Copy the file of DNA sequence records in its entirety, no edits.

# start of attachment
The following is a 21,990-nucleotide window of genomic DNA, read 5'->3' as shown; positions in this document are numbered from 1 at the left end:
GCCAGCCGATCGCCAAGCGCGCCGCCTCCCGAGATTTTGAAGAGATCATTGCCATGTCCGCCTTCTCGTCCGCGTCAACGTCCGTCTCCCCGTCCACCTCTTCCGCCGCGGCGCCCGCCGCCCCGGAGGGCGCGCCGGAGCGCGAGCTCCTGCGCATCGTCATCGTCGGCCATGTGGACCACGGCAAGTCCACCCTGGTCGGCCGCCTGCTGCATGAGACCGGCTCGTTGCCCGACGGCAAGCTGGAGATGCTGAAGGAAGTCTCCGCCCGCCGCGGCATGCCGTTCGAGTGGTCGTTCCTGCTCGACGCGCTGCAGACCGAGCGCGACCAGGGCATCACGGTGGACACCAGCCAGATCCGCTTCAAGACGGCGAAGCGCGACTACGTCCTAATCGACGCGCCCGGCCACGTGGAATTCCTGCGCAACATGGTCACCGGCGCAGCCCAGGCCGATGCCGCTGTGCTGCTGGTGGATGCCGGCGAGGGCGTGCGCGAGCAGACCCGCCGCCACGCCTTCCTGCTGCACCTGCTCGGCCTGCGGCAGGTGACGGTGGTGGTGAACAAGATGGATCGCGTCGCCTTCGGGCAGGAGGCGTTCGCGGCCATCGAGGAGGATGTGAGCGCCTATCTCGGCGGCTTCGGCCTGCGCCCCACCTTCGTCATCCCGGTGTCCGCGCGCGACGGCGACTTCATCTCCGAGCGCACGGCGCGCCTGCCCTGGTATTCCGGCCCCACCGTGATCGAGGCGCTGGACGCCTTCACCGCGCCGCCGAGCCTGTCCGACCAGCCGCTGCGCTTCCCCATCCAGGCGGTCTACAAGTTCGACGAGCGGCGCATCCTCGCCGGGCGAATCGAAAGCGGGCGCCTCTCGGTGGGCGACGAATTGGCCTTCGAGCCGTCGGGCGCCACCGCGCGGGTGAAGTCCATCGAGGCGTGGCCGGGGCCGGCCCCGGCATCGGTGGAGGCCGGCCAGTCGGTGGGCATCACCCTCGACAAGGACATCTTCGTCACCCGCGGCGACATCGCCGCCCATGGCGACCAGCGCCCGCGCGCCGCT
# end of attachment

The following is a 21,990-nucleotide window of genomic DNA, read 5'->3' as shown; positions in this document are numbered from 1 at the left end:
GCCAGCCGATCGCCAAGCGCGCCGCCTCCCGAGATTTTGAAGAGATCATTGCCATGTCCGCCTTCTCGTCCGCGTCAACGTCCGTCTCCCCGTCCACCTCTTCCGCCGCGGCGCCCGCCGCCCCGGAGGGCGCGCCGGAGCGCGAGCTCCTGCGCATCGTCATCGTCGGCCATGTGGACCACGGCAAGTCCACCCTGGTCGGCCGCCTGCTGCATGAGACCGGCTCGTTGCCCGACGGCAAGCTGGAGATGCTGAAGGAAGTCTCCGCCCGCCGCGGCATGCCGTTCGAGTGGTCGTTCCTGCTCGACGCGCTGCAGACCGAGCGCGACCAGGGCATCACGGTGGACACCAGCCAGATCCGCTTCAAGACGGCGAAGCGCGACTACGTCCTAATCGACGCGCCCGGCCACGTGGAATTCCTGCGCAACATGGTCACCGGCGCAGCCCAGGCCGATGCCGCTGTGCTGCTGGTGGATGCCGGCGAGGGCGTGCGCGAGCAGACCCGCCGCCACGCCTTCCTGCTGCACCTGCTCGGCCTGCGGCAGGTGACGGTGGTGGTGAACAAGATGGATCGCGTCGCCTTCGGGCAGGAGGCGTTCGCGGCCATCGAGGAGGATGTGAGCGCCTATCTCGGCGGCTTCGGCCTGCGCCCCACCTTCGTCATCCCGGTGTCCGCGCGCGACGGCGACTTCATCTCCGAGCGCACGGCGCGCCTGCCCTGGTATTCCGGCCCCACCGTGATCGAGGCGCTGGACGCCTTCACCGCGCCGCCGAGCCTGTCCGACCAGCCGCTGCGCTTCCCCATCCAGGCGGTCTACAAGTTCGACGAGCGGCGCATCCTCGCCGGGCGAATCGAAAGCGGGCGCCTCTCGGTGGGCGACGAATTGGCCTTCGAGCCGTCGGGCGCCACCGCGCGGGTGAAGTCCATCGAGGCGTGGCCGGGGCCGGCCCCGGCATCGGTGGAGGCCGGCCAGTCGGTGGGCATCACCCTCGACAAGGACATCTTCGTCACCCGCGGCGACATCGCCGCCCATGGCGACCAGCGCCCGCGCGCCGCT